The movie “Life” is a one dimensional disaster story. The plot involves a team of astronauts on the International Space Station retrieving an automated probe which contains the first samples from the Martian surface. All too predictably they find life hibernating between the grains of sand and unleash the usual unexpected monster.
But this is not in itself the disaster. Rather the real disaster is self inflicted as the hapless crew stumbles from stupid mistake to insanely stupid mistake and then back again in a seemingly never ending cycle. Their only guiding principle seems to be a complete disregard for discipline and protocol in favor of acting on knee jerk emotional impulses to help fellow crew members. The all too likely result of all this, of course, is nothing less than the total extinction of life on earth. It is almost as if NASA decided to send only genetically pure Democrats into space unburdened by a single Republican gene.
A case in point is the supposedly most expensive containment lab ever built, not being able to contain anything, because the crew had left all the containment ports open and could only close them slowly, when the need for speed arose, one at a time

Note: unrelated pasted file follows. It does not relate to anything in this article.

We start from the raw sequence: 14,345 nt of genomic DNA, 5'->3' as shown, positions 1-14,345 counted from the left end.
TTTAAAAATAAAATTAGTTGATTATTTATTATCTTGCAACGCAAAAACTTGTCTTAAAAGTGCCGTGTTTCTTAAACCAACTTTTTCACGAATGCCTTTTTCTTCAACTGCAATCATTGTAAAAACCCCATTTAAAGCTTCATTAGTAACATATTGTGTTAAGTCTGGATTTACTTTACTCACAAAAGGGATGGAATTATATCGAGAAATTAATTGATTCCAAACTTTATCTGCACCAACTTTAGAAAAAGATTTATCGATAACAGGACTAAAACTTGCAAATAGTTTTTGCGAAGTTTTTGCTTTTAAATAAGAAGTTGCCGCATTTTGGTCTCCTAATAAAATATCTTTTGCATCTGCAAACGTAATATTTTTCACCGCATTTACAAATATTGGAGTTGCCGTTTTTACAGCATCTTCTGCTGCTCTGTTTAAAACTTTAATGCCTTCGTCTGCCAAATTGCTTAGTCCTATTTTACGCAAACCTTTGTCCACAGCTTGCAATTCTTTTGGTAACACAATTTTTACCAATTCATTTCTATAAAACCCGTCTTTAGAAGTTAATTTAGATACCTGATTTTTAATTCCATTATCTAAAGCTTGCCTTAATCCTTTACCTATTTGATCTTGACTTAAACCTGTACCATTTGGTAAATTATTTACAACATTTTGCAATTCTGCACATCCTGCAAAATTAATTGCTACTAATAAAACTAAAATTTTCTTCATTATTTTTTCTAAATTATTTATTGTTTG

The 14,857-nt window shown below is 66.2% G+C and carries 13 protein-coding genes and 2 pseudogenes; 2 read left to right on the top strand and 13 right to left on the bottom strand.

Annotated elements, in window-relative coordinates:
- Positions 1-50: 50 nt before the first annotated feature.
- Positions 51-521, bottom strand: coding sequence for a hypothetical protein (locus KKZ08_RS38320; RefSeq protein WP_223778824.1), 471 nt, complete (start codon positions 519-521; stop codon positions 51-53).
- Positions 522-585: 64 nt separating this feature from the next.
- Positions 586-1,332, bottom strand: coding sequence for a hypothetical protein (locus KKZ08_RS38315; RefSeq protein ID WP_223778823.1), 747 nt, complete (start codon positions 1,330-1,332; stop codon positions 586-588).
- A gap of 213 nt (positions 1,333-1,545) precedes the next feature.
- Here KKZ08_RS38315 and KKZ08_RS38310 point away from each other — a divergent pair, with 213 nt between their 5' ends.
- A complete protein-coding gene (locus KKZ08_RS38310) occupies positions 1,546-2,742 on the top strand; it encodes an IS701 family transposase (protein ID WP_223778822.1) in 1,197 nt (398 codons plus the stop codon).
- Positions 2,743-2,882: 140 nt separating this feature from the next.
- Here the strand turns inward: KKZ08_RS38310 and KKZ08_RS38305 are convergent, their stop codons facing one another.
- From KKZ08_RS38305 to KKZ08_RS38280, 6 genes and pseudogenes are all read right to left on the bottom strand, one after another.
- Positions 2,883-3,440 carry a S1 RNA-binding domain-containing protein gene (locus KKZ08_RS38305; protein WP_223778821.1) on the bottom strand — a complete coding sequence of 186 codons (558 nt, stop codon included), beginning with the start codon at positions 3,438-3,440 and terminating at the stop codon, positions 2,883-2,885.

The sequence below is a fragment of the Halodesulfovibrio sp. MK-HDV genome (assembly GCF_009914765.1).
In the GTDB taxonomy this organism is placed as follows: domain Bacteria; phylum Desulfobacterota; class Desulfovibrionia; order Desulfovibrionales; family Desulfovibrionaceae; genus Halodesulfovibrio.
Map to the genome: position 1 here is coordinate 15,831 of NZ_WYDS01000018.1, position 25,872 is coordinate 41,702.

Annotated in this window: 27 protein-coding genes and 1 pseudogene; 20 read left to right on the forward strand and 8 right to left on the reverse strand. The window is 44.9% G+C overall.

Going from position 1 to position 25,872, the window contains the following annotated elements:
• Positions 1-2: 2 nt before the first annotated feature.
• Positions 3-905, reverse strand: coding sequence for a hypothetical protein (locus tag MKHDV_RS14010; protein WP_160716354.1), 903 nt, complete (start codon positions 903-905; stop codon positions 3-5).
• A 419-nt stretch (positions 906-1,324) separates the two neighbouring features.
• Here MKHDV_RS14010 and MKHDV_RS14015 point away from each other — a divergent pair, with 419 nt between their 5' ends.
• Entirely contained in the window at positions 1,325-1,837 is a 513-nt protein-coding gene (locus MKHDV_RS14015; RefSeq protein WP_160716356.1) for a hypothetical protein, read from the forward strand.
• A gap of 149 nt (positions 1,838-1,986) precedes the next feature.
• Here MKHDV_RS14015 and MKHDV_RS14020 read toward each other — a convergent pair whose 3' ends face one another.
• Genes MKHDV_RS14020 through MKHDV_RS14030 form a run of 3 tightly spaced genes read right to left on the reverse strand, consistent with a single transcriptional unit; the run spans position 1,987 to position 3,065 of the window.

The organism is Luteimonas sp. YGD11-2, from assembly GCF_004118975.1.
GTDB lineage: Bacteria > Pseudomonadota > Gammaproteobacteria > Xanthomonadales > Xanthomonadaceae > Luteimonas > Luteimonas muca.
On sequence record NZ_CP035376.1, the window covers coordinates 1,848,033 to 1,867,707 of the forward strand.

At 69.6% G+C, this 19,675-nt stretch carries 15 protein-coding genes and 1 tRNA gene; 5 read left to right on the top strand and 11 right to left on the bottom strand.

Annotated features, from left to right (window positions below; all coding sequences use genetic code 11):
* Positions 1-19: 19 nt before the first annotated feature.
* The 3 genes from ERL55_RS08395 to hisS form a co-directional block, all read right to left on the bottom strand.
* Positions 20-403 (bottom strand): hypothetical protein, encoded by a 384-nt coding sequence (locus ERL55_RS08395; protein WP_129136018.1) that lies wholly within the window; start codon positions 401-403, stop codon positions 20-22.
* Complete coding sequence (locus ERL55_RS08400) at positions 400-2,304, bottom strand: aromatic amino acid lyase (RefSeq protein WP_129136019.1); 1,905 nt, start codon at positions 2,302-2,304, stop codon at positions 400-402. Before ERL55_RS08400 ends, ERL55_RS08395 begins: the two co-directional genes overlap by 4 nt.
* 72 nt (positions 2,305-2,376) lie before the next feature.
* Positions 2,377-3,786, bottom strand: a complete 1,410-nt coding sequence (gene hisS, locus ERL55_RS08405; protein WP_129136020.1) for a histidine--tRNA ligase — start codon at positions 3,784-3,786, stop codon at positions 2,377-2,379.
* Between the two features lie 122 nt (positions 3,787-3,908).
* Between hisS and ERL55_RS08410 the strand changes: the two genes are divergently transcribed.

Indeed, the only display of real intelligence comes from the monster who seems to have a better grasp of human technology than that of the well-trained highly-selected astronauts. By means not entirely clear, the monster limits communications with ground controllers to a single desperate distress call with a code indicating an uncorrectable contamination. The monster is also smart enough to somehow disable all onboard radios as well.
The audience is left hanging on the hope that some intelligent maneuver, however risky, might gain some measly advantage over the beast. But alas, the crew has trouble executing even normally routine procedures. Not to put too fine a point on it, but one of the last dumb ironies is the secret reprogramming of all escape pods to shoot into space rather than returning to Earth; a stratagem the wise monster quickly divines and overcomes by tricking the last effective survivor to switch to manual control.
On the other hand, the female cast was unusually attractive, the depiction of life on the International Space Station was well done, and the monster was reasonably well rendered with sufficient, but not otherwise notably scary, menace.
The final disaster sequences with catastrophic consequences for mankind do not make for an altogether happy ending. And thus I could not happily recommend experiencing it.